ORIGINAL RESEARCH article
Childhood Memories in Eating Disorders: An Explorative Study Using Diagnostic Imagery
- 1Association of Cognitive Psychology (APC), School of Cognitive Psychotherapy (SPC), Rome, Italy
- 2Clinical Practice, Vicenza, Italy
- 3Department of Eating and Weight Disorders, Villa Garda Hospital, Verona, Italy
- 4Department of Human Sciences, Guglielmo Marconi University, Rome, Italy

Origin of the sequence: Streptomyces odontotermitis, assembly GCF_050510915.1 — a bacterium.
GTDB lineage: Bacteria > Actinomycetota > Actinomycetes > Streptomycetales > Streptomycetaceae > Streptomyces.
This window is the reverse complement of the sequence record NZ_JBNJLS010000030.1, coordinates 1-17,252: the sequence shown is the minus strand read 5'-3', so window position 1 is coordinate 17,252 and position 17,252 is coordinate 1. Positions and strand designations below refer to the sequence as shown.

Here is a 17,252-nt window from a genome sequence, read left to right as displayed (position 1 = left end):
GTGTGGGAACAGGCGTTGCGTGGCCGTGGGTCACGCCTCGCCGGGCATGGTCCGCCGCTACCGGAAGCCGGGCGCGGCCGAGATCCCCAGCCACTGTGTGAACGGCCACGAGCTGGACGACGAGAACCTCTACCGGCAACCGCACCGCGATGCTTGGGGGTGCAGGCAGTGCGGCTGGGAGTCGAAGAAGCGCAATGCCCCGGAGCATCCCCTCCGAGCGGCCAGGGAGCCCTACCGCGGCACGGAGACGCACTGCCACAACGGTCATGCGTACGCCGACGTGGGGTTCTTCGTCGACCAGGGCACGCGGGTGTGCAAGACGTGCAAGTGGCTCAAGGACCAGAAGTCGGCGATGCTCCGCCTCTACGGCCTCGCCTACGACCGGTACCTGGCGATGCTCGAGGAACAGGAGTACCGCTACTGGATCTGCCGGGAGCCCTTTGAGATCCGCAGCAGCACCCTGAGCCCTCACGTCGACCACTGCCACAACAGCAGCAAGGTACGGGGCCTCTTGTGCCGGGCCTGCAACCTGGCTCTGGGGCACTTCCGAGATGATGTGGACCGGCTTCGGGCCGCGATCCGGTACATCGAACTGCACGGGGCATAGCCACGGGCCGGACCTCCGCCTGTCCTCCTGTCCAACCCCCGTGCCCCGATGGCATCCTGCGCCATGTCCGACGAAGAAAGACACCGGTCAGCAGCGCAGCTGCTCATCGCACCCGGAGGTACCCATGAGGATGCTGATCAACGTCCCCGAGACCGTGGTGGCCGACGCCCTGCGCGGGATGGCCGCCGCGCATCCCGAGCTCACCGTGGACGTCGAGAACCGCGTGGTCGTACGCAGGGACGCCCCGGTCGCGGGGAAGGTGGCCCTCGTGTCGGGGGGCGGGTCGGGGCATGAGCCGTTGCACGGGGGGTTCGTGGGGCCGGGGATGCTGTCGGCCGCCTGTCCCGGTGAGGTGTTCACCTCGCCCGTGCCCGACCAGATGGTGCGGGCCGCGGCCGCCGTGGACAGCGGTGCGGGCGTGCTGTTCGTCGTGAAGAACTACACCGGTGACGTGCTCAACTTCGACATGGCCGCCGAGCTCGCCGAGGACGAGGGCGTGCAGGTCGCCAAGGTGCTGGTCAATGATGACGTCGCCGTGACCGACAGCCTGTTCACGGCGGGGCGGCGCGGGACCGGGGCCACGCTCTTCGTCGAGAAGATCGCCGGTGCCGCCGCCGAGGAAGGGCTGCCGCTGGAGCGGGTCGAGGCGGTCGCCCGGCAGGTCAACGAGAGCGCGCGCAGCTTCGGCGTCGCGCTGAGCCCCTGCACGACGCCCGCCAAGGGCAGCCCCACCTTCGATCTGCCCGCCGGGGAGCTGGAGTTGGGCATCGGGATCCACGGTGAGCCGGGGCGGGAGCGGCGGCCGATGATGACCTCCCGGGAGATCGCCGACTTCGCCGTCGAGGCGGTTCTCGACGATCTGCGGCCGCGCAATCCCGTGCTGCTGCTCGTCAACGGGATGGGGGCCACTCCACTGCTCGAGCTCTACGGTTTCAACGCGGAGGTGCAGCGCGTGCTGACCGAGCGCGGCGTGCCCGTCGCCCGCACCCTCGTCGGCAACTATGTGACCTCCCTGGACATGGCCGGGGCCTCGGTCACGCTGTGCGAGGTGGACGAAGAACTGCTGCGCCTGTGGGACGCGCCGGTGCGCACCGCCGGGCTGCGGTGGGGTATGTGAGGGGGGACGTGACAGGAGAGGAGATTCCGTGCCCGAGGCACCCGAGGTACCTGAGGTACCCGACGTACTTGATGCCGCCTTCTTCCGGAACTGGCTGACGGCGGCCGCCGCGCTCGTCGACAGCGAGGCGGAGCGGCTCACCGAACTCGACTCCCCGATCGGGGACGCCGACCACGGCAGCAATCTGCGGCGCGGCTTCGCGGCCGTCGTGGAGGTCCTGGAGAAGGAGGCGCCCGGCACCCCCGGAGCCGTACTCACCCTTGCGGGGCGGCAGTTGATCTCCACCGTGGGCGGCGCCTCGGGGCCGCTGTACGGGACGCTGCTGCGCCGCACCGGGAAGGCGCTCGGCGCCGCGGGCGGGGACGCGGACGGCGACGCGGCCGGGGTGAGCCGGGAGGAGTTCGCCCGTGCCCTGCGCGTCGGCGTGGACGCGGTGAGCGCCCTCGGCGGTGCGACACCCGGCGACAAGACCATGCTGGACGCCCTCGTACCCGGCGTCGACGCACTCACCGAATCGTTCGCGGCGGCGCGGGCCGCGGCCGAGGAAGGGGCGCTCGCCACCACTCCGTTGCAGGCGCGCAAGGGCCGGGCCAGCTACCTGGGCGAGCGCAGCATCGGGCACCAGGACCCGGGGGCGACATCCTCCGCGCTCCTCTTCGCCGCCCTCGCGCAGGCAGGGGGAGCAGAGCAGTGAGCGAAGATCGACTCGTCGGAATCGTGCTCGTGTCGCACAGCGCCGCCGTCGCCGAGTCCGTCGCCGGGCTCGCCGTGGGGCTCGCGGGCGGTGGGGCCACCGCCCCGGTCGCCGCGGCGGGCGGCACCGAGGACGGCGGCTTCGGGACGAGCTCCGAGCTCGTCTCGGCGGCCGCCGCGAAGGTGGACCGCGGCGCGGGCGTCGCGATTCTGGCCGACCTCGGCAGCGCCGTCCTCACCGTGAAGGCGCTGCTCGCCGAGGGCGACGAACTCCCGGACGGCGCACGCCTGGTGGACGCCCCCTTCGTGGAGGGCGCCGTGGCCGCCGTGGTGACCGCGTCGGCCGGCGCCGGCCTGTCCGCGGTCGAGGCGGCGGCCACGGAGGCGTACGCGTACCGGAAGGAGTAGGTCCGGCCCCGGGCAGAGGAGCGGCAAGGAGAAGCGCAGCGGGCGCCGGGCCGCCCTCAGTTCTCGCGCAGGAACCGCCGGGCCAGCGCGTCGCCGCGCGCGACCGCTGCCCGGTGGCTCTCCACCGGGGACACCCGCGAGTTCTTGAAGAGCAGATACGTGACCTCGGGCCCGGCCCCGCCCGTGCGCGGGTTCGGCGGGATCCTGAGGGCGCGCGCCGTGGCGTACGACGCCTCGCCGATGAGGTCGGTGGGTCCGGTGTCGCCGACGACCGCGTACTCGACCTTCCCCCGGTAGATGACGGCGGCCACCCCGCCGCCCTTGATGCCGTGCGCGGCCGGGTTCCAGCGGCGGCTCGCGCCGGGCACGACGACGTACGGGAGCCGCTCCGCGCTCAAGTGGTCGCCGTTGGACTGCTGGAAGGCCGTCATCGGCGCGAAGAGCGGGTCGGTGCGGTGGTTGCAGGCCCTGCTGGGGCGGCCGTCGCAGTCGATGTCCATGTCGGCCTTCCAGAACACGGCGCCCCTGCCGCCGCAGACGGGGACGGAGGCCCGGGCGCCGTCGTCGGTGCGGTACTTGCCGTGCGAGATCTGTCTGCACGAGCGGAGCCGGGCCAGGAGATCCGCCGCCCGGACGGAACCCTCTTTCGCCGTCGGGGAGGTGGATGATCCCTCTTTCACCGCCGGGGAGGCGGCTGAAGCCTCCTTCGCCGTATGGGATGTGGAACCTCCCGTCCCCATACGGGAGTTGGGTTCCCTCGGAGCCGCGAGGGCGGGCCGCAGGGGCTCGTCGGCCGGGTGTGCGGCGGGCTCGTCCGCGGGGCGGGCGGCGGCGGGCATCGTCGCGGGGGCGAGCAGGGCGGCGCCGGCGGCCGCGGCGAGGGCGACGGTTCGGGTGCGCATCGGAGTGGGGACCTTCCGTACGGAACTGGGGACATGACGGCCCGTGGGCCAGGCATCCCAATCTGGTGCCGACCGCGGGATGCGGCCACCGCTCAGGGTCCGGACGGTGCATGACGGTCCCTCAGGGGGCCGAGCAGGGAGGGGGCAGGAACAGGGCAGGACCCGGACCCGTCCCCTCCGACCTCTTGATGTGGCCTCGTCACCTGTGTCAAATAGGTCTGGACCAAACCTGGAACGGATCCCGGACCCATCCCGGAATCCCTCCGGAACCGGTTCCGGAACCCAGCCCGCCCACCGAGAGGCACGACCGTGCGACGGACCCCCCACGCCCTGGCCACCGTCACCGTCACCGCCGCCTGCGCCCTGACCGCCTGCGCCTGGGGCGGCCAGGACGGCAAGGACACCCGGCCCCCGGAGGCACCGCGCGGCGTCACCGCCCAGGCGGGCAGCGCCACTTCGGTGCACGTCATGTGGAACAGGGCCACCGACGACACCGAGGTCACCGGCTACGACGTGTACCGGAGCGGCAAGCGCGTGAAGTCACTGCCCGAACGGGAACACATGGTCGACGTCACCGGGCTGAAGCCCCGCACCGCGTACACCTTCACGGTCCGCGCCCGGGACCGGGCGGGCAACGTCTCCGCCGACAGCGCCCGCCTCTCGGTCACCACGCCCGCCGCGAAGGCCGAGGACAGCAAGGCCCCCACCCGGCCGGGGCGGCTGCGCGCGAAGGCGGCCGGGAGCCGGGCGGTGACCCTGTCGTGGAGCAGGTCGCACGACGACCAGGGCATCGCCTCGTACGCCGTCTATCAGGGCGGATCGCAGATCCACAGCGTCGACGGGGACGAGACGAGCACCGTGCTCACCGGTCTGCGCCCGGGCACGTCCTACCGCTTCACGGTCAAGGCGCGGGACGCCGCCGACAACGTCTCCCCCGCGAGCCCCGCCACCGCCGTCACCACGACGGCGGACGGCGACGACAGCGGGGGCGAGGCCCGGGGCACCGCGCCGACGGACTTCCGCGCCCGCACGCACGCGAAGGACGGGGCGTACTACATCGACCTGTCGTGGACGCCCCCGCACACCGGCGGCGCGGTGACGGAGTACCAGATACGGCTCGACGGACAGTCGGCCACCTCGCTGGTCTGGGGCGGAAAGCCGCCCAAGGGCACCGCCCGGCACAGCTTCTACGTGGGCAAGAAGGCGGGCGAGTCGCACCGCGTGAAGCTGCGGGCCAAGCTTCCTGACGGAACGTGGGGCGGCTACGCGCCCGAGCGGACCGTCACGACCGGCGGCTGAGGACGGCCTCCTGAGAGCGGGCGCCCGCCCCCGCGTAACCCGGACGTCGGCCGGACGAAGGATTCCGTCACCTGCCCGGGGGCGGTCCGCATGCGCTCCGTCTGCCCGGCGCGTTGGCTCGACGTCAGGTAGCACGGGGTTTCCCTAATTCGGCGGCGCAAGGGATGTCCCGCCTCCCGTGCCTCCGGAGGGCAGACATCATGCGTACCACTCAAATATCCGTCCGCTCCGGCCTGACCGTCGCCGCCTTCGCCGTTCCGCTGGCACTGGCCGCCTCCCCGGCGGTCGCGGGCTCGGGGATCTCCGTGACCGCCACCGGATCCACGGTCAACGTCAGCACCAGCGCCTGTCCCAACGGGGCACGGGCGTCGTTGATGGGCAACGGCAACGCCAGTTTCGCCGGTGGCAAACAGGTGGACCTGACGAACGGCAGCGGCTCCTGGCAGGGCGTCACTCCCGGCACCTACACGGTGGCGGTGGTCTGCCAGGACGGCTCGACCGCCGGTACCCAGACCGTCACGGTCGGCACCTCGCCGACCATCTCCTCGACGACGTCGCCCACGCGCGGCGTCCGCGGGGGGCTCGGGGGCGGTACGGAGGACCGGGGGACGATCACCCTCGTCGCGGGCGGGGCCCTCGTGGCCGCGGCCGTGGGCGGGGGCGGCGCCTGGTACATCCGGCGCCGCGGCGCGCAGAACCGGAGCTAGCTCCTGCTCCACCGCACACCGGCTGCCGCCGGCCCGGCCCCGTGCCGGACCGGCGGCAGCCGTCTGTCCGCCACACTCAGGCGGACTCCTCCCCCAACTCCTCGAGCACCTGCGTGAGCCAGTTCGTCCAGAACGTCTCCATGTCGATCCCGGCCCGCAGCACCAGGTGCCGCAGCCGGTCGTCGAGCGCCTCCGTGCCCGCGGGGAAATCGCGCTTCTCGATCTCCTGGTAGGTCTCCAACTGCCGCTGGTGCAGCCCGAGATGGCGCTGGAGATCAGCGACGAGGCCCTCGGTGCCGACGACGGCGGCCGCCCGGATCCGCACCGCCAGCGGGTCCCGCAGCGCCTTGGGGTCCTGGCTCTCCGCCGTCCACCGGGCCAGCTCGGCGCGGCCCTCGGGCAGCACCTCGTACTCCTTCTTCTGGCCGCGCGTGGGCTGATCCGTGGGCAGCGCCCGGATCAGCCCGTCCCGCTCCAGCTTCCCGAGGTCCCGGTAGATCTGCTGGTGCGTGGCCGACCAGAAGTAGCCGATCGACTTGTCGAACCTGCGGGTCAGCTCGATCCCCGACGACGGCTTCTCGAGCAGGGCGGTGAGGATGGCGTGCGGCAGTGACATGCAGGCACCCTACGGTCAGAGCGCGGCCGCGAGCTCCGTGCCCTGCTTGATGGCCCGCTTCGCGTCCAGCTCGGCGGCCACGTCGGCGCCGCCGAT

Together with socio-cultural components, the family environment and early parent–child interactions play a role in the development of eating disorders. The aim of this study was to explore the nature of early parent–daughter relationships in a sample of 49 female inpatients with an eating disorder. To acquire a detailed image description of the childhood experiences of the patient, we used diagnostic imagery, a schema therapy-derived experiential technique. This procedure allows exploring specific contents within the childhood memory (i.e., emotions and unmet core needs), bypassing rational control, commonly active during direct verbal questioning. Additionally, patients completed self-report measures to assess for eating disorder severity, general psychopathology, and individual and parental schemas pervasiveness. Finally, we explored possible differences in the diagnostic imagery content and self-report measures in two subgroups of patients with anorexia nervosa and bulimia nervosa. The results showed that the most frequently reported unmet needs within the childhood memories of patients were those of safety/protection, care/nurturance, and emotional expression, referred specifically to the maternal figure. Overall, mothers were described as more abandoning, but at the same time particularly enmeshed in the relationship with their daughters. Conversely, patients perceived their fathers as more emotionally inhibited and neglecting. Imagery-based techniques might represent a powerful tool to explore the nature of early life experiences in eating disorders, allowing a more detailed case conceptualization and addressing intervention on early-life vulnerability aspects in disorder treatment.